Variety comes in Threes

Well, before heading to the PAC for the Season Finale of the Ballet, Stella and I stopped in at Rock Botton Brewery, which is a favorite of hers, for dinner, and we had a terrific meal. What i like about the RBB is that their kids' menu has the standard kids menu fare (chicken tenders, mac n cheese, blah blah blah) but the side dishes are good wholesome veggies and fruit, and the offer kid portions of very adult food. Stella ordered the steak -- which is a piece of very tender sirloin (?) cut up already so that you a) don't have to give a kid a sharp knife to cut it and b) the outside is grilled while maintaining a juicy inside -- in every bite. Stella ordered hers medium rare. That's my girl. I had a very good piece of fish -- the grilled mahi-mahi with green beans and lemon rice. I know RBB is a chain, but they do it well, and it being the first warm, beautiful day out we loved having dinner on the patio, watching the boats go by, eating over the sunset and anticipating the sampler platter that the ballet put before us.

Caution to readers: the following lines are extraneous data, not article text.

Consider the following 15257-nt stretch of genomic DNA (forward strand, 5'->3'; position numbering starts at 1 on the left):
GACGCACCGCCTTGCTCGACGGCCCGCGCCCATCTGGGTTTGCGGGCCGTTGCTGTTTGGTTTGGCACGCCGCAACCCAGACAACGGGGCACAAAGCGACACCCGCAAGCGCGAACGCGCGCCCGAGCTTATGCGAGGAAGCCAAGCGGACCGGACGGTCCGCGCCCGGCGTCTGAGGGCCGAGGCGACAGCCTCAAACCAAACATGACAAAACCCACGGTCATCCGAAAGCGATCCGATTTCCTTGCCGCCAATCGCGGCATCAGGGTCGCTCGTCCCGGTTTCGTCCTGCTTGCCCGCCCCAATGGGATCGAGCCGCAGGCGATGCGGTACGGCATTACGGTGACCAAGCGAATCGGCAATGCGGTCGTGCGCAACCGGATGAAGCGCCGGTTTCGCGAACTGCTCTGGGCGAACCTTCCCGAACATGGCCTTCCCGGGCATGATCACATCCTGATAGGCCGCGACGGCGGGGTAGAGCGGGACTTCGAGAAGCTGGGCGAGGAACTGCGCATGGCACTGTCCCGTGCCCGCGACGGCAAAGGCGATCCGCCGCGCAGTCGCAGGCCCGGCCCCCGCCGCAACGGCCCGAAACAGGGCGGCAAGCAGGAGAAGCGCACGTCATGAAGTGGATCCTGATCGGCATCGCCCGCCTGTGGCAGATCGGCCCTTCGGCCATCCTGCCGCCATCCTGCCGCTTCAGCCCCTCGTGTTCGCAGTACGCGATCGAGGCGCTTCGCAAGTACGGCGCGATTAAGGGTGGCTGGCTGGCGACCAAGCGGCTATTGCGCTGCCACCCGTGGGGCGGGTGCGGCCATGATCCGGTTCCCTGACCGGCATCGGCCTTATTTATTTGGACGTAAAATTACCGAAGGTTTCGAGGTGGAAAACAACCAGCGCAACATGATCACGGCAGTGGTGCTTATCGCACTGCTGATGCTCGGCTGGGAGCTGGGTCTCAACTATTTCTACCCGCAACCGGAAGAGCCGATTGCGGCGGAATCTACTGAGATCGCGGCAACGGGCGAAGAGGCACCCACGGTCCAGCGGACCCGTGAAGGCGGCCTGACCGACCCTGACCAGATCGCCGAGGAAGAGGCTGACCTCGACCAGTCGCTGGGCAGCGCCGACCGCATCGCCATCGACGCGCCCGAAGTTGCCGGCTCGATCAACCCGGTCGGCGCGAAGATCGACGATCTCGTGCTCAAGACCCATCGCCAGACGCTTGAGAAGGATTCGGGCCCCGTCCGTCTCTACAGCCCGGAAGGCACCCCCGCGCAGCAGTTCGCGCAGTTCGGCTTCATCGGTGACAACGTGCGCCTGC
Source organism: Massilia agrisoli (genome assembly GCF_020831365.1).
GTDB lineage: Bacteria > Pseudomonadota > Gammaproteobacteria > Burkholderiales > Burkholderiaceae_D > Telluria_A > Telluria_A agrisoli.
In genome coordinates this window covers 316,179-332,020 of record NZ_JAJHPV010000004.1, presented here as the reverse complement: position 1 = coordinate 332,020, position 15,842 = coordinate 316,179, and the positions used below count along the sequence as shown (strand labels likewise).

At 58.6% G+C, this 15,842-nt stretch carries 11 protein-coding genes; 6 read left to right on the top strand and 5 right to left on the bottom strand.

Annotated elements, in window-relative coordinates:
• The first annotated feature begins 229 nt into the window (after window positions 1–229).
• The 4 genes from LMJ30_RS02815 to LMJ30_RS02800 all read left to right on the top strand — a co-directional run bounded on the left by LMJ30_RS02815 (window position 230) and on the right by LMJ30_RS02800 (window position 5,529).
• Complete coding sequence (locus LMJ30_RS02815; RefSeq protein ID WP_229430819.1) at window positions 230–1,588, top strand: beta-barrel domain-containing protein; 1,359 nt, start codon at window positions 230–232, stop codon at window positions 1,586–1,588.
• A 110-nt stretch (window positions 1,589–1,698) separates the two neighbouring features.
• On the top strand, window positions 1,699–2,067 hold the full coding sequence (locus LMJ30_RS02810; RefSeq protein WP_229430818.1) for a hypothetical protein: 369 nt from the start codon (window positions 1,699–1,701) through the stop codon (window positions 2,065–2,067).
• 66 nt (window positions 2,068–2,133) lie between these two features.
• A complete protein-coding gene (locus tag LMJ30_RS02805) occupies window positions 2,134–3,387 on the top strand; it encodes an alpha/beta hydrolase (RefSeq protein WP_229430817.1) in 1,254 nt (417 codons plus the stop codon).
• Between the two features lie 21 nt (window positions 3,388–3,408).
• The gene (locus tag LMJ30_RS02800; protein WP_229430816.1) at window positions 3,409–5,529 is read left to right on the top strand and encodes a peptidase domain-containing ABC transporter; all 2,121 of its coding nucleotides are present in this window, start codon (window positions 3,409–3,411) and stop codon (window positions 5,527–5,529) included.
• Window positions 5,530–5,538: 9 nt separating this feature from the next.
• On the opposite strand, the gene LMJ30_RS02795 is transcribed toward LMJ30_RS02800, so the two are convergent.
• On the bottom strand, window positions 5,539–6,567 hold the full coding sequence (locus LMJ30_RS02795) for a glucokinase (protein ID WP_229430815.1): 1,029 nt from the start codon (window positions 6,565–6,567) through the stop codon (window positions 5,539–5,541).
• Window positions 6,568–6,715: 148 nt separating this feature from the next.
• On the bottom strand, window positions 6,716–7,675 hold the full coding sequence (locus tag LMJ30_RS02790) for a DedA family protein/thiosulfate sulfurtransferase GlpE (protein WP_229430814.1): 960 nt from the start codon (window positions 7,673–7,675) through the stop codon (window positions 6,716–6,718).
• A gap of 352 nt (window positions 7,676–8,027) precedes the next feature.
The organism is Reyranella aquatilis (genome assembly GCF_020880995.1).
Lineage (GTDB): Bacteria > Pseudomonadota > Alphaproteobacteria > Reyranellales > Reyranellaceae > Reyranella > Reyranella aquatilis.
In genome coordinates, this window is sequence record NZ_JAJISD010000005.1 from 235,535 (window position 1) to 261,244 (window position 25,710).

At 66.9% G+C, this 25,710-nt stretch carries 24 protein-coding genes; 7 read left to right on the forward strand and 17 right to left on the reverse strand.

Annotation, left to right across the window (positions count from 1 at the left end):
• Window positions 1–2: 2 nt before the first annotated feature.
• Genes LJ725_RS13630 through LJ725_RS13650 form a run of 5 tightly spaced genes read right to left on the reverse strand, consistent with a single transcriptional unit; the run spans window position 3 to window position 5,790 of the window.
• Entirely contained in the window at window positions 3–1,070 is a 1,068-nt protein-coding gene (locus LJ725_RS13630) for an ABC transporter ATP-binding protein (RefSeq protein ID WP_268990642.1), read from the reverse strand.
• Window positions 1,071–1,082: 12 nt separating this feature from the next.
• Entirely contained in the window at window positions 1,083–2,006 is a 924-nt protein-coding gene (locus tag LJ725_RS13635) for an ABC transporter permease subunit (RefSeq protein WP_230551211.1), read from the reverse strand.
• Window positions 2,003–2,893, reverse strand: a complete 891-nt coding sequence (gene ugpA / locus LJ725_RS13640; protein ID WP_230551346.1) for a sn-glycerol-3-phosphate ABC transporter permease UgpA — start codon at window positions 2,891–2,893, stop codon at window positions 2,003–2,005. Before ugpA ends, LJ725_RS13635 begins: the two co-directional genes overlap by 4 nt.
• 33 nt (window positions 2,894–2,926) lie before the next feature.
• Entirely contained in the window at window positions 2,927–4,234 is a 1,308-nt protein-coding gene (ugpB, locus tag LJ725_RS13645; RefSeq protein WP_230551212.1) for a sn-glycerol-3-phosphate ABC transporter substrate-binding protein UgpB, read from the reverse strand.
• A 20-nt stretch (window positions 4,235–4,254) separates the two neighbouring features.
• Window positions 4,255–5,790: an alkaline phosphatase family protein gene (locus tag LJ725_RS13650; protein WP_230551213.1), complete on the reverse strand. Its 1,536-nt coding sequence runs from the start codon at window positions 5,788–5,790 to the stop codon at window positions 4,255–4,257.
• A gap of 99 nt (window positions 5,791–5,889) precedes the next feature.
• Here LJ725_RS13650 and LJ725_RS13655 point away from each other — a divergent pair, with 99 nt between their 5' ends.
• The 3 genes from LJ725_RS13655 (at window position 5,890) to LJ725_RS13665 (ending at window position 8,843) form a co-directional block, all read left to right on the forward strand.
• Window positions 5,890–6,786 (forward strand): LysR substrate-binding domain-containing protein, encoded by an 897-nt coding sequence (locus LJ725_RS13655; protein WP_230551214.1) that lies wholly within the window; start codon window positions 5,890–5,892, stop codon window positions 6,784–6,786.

And it was indeed a sampler platter. Three totally unrelated pieces (which, as the Journal critic noted, really pointed out the versatility of the corps with the variety of styles). First was (scenes from) La Bayadere. I'd read that most modern companies don't perform the entire piece, and now I know why. I'ts lovely enough, the costumes are classic tutus and there's sweet corps works, but the half hour or so that it went was enough for me. Stella actually got bored. I don't know if we could have taken the traditional 3 hours of it. Here it is: I know that the pointe work broke the ground for later ballets such as Swan Lake, and that the entire production broke plenty of ground too, and anybody who calls themself a dancer should be familiar with it. Maybe it's the Citizen Kane of ballets. You know how Citizen Kane lands of people's "Best Movies Ever" lists? And people who aren't all into film that much don't get why. Then you explain to them that it was a film that broke a lot of firsts -- camera angle, storytelling style, lighting, etc. etc. etc and all that. But it DOES drag on forever, I admit. And I know a lot of people who just can't sit through Citizen Kane, but will admit that given it's place in film history, it probably is a great, groundbreaking work that anybody who calls themself a cinema fan or producer must be familiar with. So that's how I felt about La Bayadere: everybody had a chance to show off their chops, in the grand scheme of things it's groundbreaking and all, and the Milwaukee Ballet did a great job with it and chopped it down to its essential parts, but I'm glad we got the edited version because I don't think I could sit through the whole thing. (For the record, I am one of those people who loves Citizen Kane.)